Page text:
The pathogenesis is similar to the mechanism of subcortical dysarthria. It consists of a violation of the coordination of the respiratory process, articulation and vocalization. Therefore, stuttering is often referred to as dysrhythmic dysarthria. Disruption of the induction interactions of the cerebral cortex and subcortical structures leads to a violation of the regulation of the cortex. In this regard, there are shifts in the work of the striopallidar system, which is responsible for the “readiness” to commit movement.
Two groups of muscles participate in the movement — one contracts, the other relaxes. Thanks to the precise and coordinated redistribution of muscle tone, it is possible to perform fast, precise and strictly differentiated movements. It is the striopallidar system that controls the rational redistribution of muscle tone. Blocking of the striopallidar speech regulator due to emotional overexcitation or anatomical and pathological brain damage leads to clonic repetitions (tic) or tonic spasm. Over time, the pathological reflex — a violation of speech automatism and hypertonicity of the musculature of the speech apparatus – develops into a conditioned reflex.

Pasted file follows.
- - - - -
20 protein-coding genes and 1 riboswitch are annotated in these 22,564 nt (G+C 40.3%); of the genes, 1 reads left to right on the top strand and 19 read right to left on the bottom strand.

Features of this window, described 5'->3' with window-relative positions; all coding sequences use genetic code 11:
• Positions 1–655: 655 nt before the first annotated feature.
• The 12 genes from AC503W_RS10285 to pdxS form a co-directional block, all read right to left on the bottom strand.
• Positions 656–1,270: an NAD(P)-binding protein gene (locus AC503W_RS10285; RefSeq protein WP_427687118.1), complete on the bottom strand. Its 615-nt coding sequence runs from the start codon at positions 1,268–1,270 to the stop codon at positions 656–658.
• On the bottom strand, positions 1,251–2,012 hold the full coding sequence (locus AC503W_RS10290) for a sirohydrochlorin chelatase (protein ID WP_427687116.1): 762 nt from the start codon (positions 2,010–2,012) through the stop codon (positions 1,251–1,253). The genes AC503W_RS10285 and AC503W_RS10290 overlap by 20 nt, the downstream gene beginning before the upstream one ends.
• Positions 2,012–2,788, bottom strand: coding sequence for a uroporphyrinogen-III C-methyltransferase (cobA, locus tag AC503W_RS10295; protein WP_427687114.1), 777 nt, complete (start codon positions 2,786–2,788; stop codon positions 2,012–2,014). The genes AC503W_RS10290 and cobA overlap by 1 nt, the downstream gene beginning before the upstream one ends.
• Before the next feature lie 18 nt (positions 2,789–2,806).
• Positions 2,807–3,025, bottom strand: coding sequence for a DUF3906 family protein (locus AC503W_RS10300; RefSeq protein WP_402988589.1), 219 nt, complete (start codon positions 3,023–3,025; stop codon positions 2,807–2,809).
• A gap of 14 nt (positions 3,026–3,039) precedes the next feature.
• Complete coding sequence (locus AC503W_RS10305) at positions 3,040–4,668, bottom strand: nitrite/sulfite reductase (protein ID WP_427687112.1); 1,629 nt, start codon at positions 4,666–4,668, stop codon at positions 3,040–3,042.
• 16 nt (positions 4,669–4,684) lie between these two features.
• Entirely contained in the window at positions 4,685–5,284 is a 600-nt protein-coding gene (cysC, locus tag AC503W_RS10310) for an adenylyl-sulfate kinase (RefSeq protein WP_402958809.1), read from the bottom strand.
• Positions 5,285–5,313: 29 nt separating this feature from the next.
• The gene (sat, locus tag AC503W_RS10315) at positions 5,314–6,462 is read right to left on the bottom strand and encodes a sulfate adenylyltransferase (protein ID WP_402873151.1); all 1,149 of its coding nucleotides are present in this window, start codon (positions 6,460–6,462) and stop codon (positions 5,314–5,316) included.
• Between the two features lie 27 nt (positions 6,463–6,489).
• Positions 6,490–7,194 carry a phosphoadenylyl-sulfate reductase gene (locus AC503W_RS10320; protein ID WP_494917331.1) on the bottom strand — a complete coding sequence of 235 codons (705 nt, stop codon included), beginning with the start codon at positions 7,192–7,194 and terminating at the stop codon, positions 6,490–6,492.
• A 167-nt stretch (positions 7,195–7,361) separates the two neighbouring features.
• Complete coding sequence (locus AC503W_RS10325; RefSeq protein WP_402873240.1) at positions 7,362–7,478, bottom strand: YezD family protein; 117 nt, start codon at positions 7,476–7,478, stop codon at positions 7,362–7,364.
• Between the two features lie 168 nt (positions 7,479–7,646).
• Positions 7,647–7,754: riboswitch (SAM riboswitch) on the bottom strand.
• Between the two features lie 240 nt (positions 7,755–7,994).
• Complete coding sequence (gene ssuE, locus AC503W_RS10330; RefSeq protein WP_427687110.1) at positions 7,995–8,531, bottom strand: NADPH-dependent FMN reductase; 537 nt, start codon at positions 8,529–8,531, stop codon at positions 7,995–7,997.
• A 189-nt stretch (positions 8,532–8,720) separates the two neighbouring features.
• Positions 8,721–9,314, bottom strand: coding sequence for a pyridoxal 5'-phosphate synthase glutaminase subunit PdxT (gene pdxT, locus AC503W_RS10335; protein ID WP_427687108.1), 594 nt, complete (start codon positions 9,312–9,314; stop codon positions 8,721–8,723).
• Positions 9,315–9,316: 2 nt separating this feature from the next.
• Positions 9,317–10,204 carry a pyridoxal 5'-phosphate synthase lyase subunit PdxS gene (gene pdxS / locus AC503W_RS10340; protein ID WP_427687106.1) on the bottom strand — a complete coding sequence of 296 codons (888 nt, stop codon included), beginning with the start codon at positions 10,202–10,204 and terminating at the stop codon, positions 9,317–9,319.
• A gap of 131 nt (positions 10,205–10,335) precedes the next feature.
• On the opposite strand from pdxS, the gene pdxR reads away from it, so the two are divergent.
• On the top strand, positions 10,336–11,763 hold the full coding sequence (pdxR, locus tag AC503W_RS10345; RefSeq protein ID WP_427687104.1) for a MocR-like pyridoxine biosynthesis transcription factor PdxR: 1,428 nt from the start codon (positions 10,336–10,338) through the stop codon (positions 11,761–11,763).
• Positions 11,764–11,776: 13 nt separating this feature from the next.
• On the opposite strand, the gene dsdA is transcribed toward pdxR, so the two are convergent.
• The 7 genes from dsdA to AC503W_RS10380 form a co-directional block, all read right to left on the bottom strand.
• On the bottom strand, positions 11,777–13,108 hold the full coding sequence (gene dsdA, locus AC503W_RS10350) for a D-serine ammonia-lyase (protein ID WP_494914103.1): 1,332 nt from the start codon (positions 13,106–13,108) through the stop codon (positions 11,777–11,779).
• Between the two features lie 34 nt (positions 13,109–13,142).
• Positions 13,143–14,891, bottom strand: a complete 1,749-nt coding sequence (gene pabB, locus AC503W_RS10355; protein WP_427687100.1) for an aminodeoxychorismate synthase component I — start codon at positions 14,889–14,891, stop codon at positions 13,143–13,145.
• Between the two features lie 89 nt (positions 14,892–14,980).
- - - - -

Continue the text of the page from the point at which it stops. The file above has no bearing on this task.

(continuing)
Breath. Among the violations of the respiratory process during stuttering, there is a huge air consumption during inhalation and exhalation, which is due to a disorder of resistance in the articulation area. Violation of speech breathing during stuttering consists in the formation of inspiratory-vowel or protor sounds by the patient. In other words, the patient uses inhaled air for the movement of the vocal cords and the formation of tread noise. Shortened exhalation is observed not only during speech, but also at rest.
Voice. An attempt to pronounce a sound when stuttering is accompanied by a convulsive closure of the glottis, which prevents the occurrence of sound. During an attack, the larynx moves quickly and sharply up, down and moves forward. Due to the inability to smooth pronunciation, patients try to pronounce vowel sounds firmly. There is a softening of the symptoms when singing and whispering up to complete normalization of speech.